Different design, yet same result
25 January 2013
There are two main types of industrial rotary compressor available - vane and screw. Here,Martin Chitty, business development manager at Mattei, explains some of the key differences between the technologies Vane and
Vane and screw compressors were both developed in the 1950s, have continually evolved since then and essentially produce the same end result. But this is where the similarities end, with the two technologies differing quite considerably.
A rotary vane compressor comprises a rotor with longitudinal slots, which house individual sliding vanes. The rotor is offset within a stator (a cylinder), in which it rotates. While the rotor turns on its axis, the vanes are pushed against the stator wall by centrifugal force, and the air is compressed.
Meanwhile, a screw compressor has two parallel rotors - a male and a female - which engage into each other. These two rotors intersect longitudinally with a critical minimal clearance, and in turn are fitted into a stator. During rotation, the profiles mesh into each other, compressing the air.
Longevity and maintenance These contrasting designs result in quite stark differences - particularly where longevity, maintenance and energy efficiency are concerned. Vane technology is particularly hardwearing. The use of a quality lubricating oil means there is no direct metal-to-metal contact between the vanes and the internal stator wall, so there will only ever be negligible wear on the vanes. In addition, a vane compressor's rotor shaft is supported by simple white metal bearings, which ensure a long and inexpensive operating life. In fact, providing a vane compressor is looked after in accordance with the manufacturer's instructions, its operating life is virtually unlimited, and maintenance is minimal. An air end can easily run for 100,000 hours without wear - in fact, some Mattei machines have lasted over 200,000 hours, in arduous operating conditions.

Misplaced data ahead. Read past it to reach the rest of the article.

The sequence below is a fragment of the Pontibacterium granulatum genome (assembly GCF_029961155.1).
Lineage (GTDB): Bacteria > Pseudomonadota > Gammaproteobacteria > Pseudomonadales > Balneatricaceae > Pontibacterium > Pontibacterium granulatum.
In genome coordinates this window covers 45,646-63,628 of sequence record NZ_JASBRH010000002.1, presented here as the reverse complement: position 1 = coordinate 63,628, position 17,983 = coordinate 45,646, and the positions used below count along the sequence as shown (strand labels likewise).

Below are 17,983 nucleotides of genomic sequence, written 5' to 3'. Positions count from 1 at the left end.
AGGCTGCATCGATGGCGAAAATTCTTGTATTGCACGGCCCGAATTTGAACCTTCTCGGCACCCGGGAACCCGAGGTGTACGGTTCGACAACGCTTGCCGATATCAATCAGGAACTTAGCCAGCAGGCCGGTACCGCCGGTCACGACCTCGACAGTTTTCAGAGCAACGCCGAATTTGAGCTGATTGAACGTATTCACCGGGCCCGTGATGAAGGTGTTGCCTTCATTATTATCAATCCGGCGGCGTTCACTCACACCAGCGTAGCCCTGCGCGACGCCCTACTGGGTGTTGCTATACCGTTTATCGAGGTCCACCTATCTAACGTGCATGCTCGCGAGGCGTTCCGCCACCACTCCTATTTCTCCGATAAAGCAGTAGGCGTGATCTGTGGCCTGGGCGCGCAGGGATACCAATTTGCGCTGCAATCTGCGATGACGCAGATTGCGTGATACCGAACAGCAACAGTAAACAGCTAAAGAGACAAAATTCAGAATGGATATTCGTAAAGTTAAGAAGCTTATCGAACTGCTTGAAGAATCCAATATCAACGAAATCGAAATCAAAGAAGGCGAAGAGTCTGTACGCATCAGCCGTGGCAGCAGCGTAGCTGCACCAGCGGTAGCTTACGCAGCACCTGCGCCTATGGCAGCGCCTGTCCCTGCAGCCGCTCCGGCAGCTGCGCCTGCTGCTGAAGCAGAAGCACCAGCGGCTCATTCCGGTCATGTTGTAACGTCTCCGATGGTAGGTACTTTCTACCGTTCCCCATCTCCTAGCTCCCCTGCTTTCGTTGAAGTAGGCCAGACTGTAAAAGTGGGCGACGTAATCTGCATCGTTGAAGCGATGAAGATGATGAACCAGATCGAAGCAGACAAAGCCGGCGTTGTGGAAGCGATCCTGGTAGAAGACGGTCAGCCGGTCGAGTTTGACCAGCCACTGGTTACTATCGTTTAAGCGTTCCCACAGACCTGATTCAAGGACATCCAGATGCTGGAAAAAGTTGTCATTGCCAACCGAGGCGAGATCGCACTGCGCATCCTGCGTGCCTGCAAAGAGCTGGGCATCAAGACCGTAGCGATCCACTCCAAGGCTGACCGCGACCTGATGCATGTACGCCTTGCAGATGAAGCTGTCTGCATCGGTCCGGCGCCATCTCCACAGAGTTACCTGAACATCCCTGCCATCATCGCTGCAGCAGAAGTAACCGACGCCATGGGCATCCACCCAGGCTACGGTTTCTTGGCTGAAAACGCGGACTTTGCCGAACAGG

In comparison, I believe screw compressors cannot offer the same levels of longevity. Since the rotors on a screw compressor need to operate with high thrust and radial loads while maintaining minimum clearances it is necessary for manufacturers to use roller bearings. The recommendation is for these bearings to be replaced as part of the maintenance schedule after as little as 20,000 running hours, but this hefty cost is often overlooked at the time of purchase.
Energy efficiency For a compressor to operate efficiently, it is essential for internal air leakage paths to be kept to an absolute minimum; air lost during compression equals lost energy.
In vane compressors, internal air leakage is minimal, so they are volumetrically efficient.
The vanes move freely in their slots, but are always in contact with the internal surface of the stator (albeit not directly, due to lubrication), so the air seal is near-perfect.
The clearances between the rotor, stator and end covers are also efficiently sealed by oil that is injected into the stator to lubricate the moving parts and to cool the air during compression.
In comparison, screw compressors have an inherent 'blow hole', created at the point where the external profiles of the rotors meet. The air under high pressure returns to the area of lower pressure through this pathway. Manufacturers of screw compressors have tried to reduce the 'blow hole', but it is impossible to eliminate it completely.
To compensate for these air leakage paths, screw compressors need to run at high speeds. In contrast, vane machines have always operated at low speeds, from a direct drive coupling, which in turn leads to lower power consumption. Some of Mattei's fixed speed compressors operate at 1000rpm, whereas the average screw compressor needs to work at 3000rpm and higher to achieve the same result.
Advancements in vane technology There have been some major advancements in vane technology in recent years. For example, through developments in internal lubrication and the rotor stator unit,Mattei has been able to significantly improve offload energy efficiency and on-load power consumption respectively. The relatively high oil carry-over of traditional vane compressors has also been successfully addressed. In Mattei compressors, the oil quantity carried over is less than 3ppm as standard, and with added filtration this can be reduced to less than 1ppm.
Screw compressors currently have a large market share, but it shouldn't be assumed they are superior to vane compressors. In fact, we'd argue that the widespread use of screw compressors has more to do with the machinery being easier to replicate than technological advantage.